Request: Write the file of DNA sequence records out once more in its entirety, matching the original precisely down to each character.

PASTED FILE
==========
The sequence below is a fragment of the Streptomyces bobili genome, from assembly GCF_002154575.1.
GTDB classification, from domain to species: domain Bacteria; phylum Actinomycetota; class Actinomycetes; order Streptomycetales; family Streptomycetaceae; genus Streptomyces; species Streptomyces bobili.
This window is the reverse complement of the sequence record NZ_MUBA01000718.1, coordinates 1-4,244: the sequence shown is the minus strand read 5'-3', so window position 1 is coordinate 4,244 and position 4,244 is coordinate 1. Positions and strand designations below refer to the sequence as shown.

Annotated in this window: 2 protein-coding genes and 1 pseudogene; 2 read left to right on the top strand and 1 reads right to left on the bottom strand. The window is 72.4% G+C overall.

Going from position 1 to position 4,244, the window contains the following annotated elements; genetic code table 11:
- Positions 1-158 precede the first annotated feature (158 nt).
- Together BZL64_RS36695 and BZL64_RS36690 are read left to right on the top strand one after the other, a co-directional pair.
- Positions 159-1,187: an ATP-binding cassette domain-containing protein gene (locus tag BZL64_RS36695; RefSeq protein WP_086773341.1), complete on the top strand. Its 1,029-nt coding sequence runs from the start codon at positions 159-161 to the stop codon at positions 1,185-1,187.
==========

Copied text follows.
The sequence below is a fragment of the Streptomyces bobili genome, from assembly GCF_002154575.1.
GTDB classification, from domain to species: domain Bacteria; phylum Actinomycetota; class Actinomycetes; order Streptomycetales; family Streptomycetaceae; genus Streptomyces; species Streptomyces bobili.
This window is the reverse complement of the sequence record NZ_MUBA01000718.1, coordinates 1-4,244: the sequence shown is the minus strand read 5'-3', so window position 1 is coordinate 4,244 and position 4,244 is coordinate 1. Positions and strand designations below refer to the sequence as shown.

Annotated in this window: 2 protein-coding genes and 1 pseudogene; 2 read left to right on the top strand and 1 reads right to left on the bottom strand. The window is 72.4% G+C overall.

Going from position 1 to position 4,244, the window contains the following annotated elements; genetic code table 11:
- Positions 1-158 precede the first annotated feature (158 nt).
- Together BZL64_RS36695 and BZL64_RS36690 are read left to right on the top strand one after the other, a co-directional pair.
- Positions 159-1,187: an ATP-binding cassette domain-containing protein gene (locus tag BZL64_RS36695; RefSeq protein WP_086773341.1), complete on the top strand. Its 1,029-nt coding sequence runs from the start codon at positions 159-161 to the stop codon at positions 1,185-1,187.